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Eighteenth Amendment

EIGHTEENTH AMENDMENT


The Eighteenth Amendment to the U.S. Constitution (1790) forbade in all territories within its jurisdiction making, selling, or transporting "intoxicating liquors" in the United States. This controversial amendment was proposed in Congress on December 18, 1917, and ratified on January 16, 1919. Though Congress provided states with a period of seven years in which to ratify the amendment, approval took just over a year, such was the prevailing spirit among lawmakers. In the early decades of the twentieth century the Temperance Movement (which advocated abstinence from alcohol) was steadily growing: Thirteen of 31 states had outlawed the manufacture and sale of alcohol by 1855.

During the 1870s temperance also became one of the cornerstones of the growing women's movement. As the nation's women, joined by other activists, mobilized to gain suffrage (the right to vote), they also espoused sweeping cultural changes. Outlawing the manufacture and consumption of alcoholic beverages, which were viewed by many women to be a corrupt influence on American family life, was one such initiative. In 1874 a group of women established the Woman's Christian Temperance Union (WCTU); in 1895 the Anti-Saloon League was formed. Such societies found increasing support and eventually influenced legislators to take action, many of whom were "dry" (anti-alcohol) candidates that the societies had backed. Even President Woodrow Wilson (18561924) supported Prohibition, as one of the domestic policies of his New Freedom program.

After the amendment was passed, Congress passed the Volstead Act to enforce the law. But enforcement proved difficult for the government. There was a proliferation of bootleggers (who made their own moonshineillegal spirits, often distilled at night), rum runners (who imported liquor, principally from neighboring Canada and Mexico), and speakeasies (underground establishments that sold liquor to their clientele). More, organized crime soon controlled distribution of liquor in the country. Citizens had not lost their taste for alcoholic beverages.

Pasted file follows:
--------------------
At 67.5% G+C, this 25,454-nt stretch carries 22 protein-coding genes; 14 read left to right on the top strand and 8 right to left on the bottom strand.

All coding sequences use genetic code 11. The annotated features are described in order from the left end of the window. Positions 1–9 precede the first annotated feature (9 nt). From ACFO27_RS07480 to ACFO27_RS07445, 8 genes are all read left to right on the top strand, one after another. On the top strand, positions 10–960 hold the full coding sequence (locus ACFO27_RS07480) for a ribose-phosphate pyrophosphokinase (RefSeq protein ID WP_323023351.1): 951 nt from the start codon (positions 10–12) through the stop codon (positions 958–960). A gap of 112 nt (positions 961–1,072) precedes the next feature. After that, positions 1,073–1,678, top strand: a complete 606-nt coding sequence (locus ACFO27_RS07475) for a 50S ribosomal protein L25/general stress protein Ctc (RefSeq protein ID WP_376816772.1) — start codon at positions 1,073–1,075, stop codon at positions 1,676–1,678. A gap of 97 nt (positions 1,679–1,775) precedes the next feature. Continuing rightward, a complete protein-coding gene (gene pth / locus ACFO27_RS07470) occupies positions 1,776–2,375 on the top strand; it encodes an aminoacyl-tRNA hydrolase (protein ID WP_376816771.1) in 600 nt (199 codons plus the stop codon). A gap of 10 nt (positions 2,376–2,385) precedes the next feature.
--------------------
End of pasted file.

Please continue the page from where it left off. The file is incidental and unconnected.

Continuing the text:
The government now found itself with a bigger problem than prohibition of alcoholic beverages. As the Federal Bureau of Investigation (FBI) and police worked to control and end mob (organized crime) violence, and as the country suffered through the early years of the Great Depression, lawmakers in Washington reconsidered the amendment. On February 20, 1933, the U.S. Congress proposed that the Eighteenth Amendment be repealed. Approved by the states in December of that year, the Twenty-First Amendment declared the Eighteenth Amendment null. The manufacture, transportation, and consumption of alcoholic beverages was again legal in the United States; thus ended the 13-year period of Prohibition. Franklin Delano Roosevelt (193345), president at the time of repeal, called Prohibition a "noble experiment."

See also: Black Market, Prohibition, Twenty-first Amendment

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"Eighteenth Amendment." Gale Encyclopedia of U.S. Economic History. . Encyclopedia.com. 27 Apr. 2017 <http://www.encyclopedia.com>.

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Eighteenth Amendment

EIGHTEENTH AMENDMENT

The Eighteenth Amendment to the U.S. Constitution reads:

Section 1. After one year from the ratification of this article the manufacture, sale, or transportation of intoxicating liquors within, the importation thereof into, or the exportation thereof from the United States and all territory subject to the jurisdiction thereof for beverage purposes is hereby prohibited.

Section 2. The Congress and the several States shall have concurrent power to enforce this article by appropriate legislation.

Section 3. This article shall be inoperative unless it shall have been ratified as an amendment to the Constitution by the legislatures of the several States as provided in the Constitution, within seven years from the date of the submission hereof to the States by the Congress.

The Eighteenth Amendment was passed in 1919 and subsequently repealed in 1933.

The volstead act (41 Stat. 305 [1919]) was enacted pursuant to the Eighteenth Amendment to provide for enforcement of its prohibition. The 1933 ratification of the twenty-first

amendment in 1933 resulted in the repeal of the Eighteenth Amendment and the Volstead Act.

cross-references

Alcohol.

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"Eighteenth Amendment." West's Encyclopedia of American Law. . Retrieved April 27, 2017 from Encyclopedia.com: http://www.encyclopedia.com/law/encyclopedias-almanacs-transcripts-and-maps/eighteenth-amendment